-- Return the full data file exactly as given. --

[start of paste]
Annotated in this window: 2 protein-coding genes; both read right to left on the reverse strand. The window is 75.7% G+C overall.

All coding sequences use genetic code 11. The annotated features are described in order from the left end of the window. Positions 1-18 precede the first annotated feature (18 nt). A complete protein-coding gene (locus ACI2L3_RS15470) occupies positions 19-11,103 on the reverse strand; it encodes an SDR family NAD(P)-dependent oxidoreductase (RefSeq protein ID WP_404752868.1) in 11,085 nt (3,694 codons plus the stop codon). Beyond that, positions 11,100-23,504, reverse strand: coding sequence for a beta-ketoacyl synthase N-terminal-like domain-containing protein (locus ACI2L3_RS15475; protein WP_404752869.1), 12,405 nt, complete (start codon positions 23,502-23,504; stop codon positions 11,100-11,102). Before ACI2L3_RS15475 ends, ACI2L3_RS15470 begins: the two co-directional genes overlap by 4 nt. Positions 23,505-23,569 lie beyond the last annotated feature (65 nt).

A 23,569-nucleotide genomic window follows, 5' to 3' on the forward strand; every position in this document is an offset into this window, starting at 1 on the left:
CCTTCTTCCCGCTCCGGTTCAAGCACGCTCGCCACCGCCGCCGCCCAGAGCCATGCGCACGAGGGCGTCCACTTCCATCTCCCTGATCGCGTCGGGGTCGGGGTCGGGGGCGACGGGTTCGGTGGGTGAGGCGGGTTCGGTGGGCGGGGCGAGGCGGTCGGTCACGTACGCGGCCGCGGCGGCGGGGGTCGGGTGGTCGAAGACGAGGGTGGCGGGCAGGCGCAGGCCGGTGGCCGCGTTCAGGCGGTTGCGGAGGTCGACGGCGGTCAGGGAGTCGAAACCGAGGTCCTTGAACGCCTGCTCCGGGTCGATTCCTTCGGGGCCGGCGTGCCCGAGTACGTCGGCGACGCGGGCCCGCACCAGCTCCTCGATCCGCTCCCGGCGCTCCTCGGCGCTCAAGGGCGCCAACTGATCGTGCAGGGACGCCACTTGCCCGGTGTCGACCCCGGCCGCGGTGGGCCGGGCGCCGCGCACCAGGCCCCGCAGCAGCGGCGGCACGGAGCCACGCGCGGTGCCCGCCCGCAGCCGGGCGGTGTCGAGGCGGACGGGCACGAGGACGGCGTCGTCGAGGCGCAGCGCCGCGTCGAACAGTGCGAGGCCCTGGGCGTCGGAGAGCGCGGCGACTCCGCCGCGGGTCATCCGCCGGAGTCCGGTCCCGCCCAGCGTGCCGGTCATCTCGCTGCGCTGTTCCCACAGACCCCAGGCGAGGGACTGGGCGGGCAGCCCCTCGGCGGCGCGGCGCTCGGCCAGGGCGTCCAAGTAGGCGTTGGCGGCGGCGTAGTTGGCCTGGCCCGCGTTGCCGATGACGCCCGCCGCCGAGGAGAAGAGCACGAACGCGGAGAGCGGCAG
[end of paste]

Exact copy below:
Annotated in this window: 2 protein-coding genes; both read right to left on the reverse strand. The window is 75.7% G+C overall.

All coding sequences use genetic code 11. The annotated features are described in order from the left end of the window. Positions 1-18 precede the first annotated feature (18 nt). A complete protein-coding gene (locus ACI2L3_RS15470) occupies positions 19-11,103 on the reverse strand; it encodes an SDR family NAD(P)-dependent oxidoreductase (RefSeq protein ID WP_404752868.1) in 11,085 nt (3,694 codons plus the stop codon). Beyond that, positions 11,100-23,504, reverse strand: coding sequence for a beta-ketoacyl synthase N-terminal-like domain-containing protein (locus ACI2L3_RS15475; protein WP_404752869.1), 12,405 nt, complete (start codon positions 23,502-23,504; stop codon positions 11,100-11,102). Before ACI2L3_RS15475 ends, ACI2L3_RS15470 begins: the two co-directional genes overlap by 4 nt. Positions 23,505-23,569 lie beyond the last annotated feature (65 nt).

A 23,569-nucleotide genomic window follows, 5' to 3' on the forward strand; every position in this document is an offset into this window, starting at 1 on the left:
CCTTCTTCCCGCTCCGGTTCAAGCACGCTCGCCACCGCCGCCGCCCAGAGCCATGCGCACGAGGGCGTCCACTTCCATCTCCCTGATCGCGTCGGGGTCGGGGTCGGGGGCGACGGGTTCGGTGGGTGAGGCGGGTTCGGTGGGCGGGGCGAGGCGGTCGGTCACGTACGCGGCCGCGGCGGCGGGGGTCGGGTGGTCGAAGACGAGGGTGGCGGGCAGGCGCAGGCCGGTGGCCGCGTTCAGGCGGTTGCGGAGGTCGACGGCGGTCAGGGAGTCGAAACCGAGGTCCTTGAACGCCTGCTCCGGGTCGATTCCTTCGGGGCCGGCGTGCCCGAGTACGTCGGCGACGCGGGCCCGCACCAGCTCCTCGATCCGCTCCCGGCGCTCCTCGGCGCTCAAGGGCGCCAACTGATCGTGCAGGGACGCCACTTGCCCGGTGTCGACCCCGGCCGCGGTGGGCCGGGCGCCGCGCACCAGGCCCCGCAGCAGCGGCGGCACGGAGCCACGCGCGGTGCCCGCCCGCAGCCGGGCGGTGTCGAGGCGGACGGGCACGAGGACGGCGTCGTCGAGGCGCAGCGCCGCGTCGAACAGTGCGAGGCCCTGGGCGTCGGAGAGCGCGGCGACTCCGCCGCGGGTCATCCGCCGGAGTCCGGTCCCGCCCAGCGTGCCGGTCATCTCGCTGCGCTGTTCCCACAGACCCCAGGCGAGGGACTGGGCGGGCAGCCCCTCGGCGGCGCGGCGCTCGGCCAGGGCGTCCAAGTAGGCGTTGGCGGCGGCGTAGTTGGCCTGGCCCGCGTTGCCGATGACGCCCGCCGCCGAGGAGAAGAGCACGAACGCGGAGAGCGGCAG